Inside the small cement room where the physician sat in a plastic chair with a local pastor, a young woman, 28 years old, explain her dizziness in K´iche to a local minister. She explained to the minister that she walked an hour up the mountain to the clinic.
Another woman wore her best, a woven floral blouse in black with green and pink and red flowers with a blue and black and gray skirt. The 25-year-old K´iche woman had a red, white and yellow sling that held her infant child. Her problems were the same as many others in Guatemala, back pain, dizziness and foot pain.
The physician checks the infant boy. He bounces the infant on his knee some before putting a stethoscope to his chest, checking his breathing. When he shines the light in his eyes, the baby begins to cry. Another of the woman’s children walks into the room unannounced and the physician sees him too.
Everyone has a story, but many are similar in Guatemala. Several of the woman who come in tearfully relate at how their sleeping problems or loss of appetite came after the death of their husbands or sons to diseases. The physician tells me that these diseases would have been easily treatable in the US.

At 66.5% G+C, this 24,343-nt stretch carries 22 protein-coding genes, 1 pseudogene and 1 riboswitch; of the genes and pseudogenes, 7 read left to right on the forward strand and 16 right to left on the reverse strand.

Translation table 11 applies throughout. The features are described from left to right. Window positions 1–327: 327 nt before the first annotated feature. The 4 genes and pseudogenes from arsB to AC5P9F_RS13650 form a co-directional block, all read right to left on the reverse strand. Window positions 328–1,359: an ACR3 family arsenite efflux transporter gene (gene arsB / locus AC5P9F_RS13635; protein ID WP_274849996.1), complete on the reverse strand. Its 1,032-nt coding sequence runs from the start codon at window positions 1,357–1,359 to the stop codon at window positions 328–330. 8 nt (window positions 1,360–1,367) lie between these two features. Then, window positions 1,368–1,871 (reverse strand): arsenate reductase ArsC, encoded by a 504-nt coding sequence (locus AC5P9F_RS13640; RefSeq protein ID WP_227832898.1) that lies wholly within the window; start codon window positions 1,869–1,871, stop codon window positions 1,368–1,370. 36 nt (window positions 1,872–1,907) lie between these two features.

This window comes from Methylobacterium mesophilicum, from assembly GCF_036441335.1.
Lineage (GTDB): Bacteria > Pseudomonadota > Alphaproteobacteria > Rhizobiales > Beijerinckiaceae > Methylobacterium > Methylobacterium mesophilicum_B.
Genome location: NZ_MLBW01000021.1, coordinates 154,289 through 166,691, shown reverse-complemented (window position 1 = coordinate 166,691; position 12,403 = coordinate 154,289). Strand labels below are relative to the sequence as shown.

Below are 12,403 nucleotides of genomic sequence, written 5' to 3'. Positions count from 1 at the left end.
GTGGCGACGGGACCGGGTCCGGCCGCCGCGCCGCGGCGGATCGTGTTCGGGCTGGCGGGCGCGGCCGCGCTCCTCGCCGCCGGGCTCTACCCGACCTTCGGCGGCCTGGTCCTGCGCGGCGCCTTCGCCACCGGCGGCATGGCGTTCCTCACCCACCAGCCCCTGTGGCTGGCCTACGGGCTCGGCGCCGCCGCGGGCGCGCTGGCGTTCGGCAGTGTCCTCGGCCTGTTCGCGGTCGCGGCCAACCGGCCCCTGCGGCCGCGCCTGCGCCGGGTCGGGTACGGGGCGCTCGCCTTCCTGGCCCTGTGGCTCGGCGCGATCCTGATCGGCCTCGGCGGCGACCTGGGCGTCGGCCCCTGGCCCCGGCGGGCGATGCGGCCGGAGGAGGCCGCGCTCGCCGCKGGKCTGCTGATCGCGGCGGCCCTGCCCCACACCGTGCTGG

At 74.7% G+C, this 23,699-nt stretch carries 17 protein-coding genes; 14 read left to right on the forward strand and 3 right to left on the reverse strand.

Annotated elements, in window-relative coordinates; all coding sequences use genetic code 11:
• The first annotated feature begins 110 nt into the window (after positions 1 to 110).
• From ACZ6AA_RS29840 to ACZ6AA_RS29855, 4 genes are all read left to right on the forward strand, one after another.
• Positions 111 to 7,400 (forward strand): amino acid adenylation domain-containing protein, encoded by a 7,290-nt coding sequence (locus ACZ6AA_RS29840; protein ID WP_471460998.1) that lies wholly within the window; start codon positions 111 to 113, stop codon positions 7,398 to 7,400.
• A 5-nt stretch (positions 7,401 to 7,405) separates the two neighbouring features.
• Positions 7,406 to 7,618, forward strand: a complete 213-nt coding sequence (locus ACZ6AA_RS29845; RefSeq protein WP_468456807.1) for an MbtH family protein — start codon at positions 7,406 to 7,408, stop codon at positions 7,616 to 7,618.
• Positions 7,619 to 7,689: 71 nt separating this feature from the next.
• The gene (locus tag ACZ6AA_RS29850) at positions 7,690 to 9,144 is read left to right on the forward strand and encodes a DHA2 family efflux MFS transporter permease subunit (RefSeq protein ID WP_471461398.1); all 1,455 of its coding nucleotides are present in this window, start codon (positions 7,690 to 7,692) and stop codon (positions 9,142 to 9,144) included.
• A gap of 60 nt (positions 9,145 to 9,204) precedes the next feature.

There’s no dental clinic today, our dentist contracted a stomach flu. Instead, the more than 50 patients that were seen today all took the same, through triage where the nurses, Cindi Owens and Jennifer Beene, took their vital signs and performed tests. They waited in line to see Matt Crespo, our physician, who examined them. No one argued or complained about the care they received. Everyone was happy to have a clinic in Las Lomas for the first time in history.
Miguel Lux, a local Methodist minister, said nobody comes here. Nevertheless, a few of the people had made the trek to other cities to seek medical care there. One man came with x-rays and a few others came with previous prescriptions.
Outside, there was another type of therapy going on. When Scott Seitz brought out a bowl of toys, the children flocked around him. When one team member brought out a plastic ball and bat, children flocked to take their turns batting and pitching with us. Later, a bowl full of various kid’s meal toys were passed out.
The children of the area loved to play, and it didn’t seem to matter what they were given to play with. A group of children congregated to play with inflated latex gloves, playing keep away for a good half hour before they popped. No matter what type of injuries they had when they were seen in the clinic, the children were all smiles and laughs when there were toys.
One of the children I played ball with smiled at me when he walked into the clinic with his father. In some ways, I think he’ll take a lot more from the games than from any medicine he received.